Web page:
Mother Nature is shifting gears in southwestern Sask. this weekend from winter to spring.

The region is expected to see daytime highs well above the freezing mark for the foreseeable future which will eat away the snowpack that was created recently.

A ridge of high pressure swooping in from the Pacific will bring well-above-normal temperatures starting Saturday.

Natalie Hasell, a meteorologist with Environment and Climate Change Canada, said their weather models show the warm weather could be around for the next two weeks.

"In your situation, we could see air temperatures get above five (degrees) even though you have snow on the ground because of where this air is coming from," she said. "Normally if you have snow on the ground, we don't really get above five degrees."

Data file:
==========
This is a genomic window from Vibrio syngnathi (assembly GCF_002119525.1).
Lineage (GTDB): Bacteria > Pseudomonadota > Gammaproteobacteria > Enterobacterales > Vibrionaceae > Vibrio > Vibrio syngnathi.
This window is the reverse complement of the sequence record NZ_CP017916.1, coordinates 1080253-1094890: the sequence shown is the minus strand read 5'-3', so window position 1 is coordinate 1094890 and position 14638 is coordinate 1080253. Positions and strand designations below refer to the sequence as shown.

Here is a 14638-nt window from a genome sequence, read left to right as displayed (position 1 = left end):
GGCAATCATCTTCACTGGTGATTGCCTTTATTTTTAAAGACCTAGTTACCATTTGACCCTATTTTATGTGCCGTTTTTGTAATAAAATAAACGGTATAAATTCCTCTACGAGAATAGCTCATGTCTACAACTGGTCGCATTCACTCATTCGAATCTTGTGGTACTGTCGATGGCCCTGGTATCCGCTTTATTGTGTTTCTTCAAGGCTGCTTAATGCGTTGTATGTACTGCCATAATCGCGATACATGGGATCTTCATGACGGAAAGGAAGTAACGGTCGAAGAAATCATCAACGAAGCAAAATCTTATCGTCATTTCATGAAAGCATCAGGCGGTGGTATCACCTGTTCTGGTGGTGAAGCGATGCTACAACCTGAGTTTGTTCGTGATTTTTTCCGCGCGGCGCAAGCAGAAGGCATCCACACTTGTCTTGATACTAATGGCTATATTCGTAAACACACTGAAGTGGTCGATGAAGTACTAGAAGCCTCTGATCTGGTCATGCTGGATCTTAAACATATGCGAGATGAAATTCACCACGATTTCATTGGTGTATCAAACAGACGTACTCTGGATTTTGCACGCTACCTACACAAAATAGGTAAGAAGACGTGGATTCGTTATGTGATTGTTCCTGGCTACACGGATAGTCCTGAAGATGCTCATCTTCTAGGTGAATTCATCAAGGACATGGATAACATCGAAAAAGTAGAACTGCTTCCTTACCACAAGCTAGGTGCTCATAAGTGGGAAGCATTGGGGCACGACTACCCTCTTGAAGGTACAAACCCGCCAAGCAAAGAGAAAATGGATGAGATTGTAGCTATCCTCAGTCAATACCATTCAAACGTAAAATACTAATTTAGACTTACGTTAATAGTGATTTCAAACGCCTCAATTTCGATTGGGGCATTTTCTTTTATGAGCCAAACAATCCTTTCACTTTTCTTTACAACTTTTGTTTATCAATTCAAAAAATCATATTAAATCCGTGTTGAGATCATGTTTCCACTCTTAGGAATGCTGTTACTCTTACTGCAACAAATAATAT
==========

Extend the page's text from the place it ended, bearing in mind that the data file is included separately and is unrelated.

With a snowpack of about 10 centimetres and temperatures yo-yo-ing around the freezing mark from day to night, it could create some slick conditions.

"There will be melting, then re-freezing because you're going to have temperatures below zero, if not right away when the sunsets, at some other time in the evening or the overnight period," she said. "Anything that does melt, can re-freeze. This freeze-thaw cycle is in the forecast for the entire week."

No sizeable amount of precipitation is being forecasted for the southwest during the next week, but Hasell did note a few systems moving through on March 13 and 17 could provide a bit of moisture.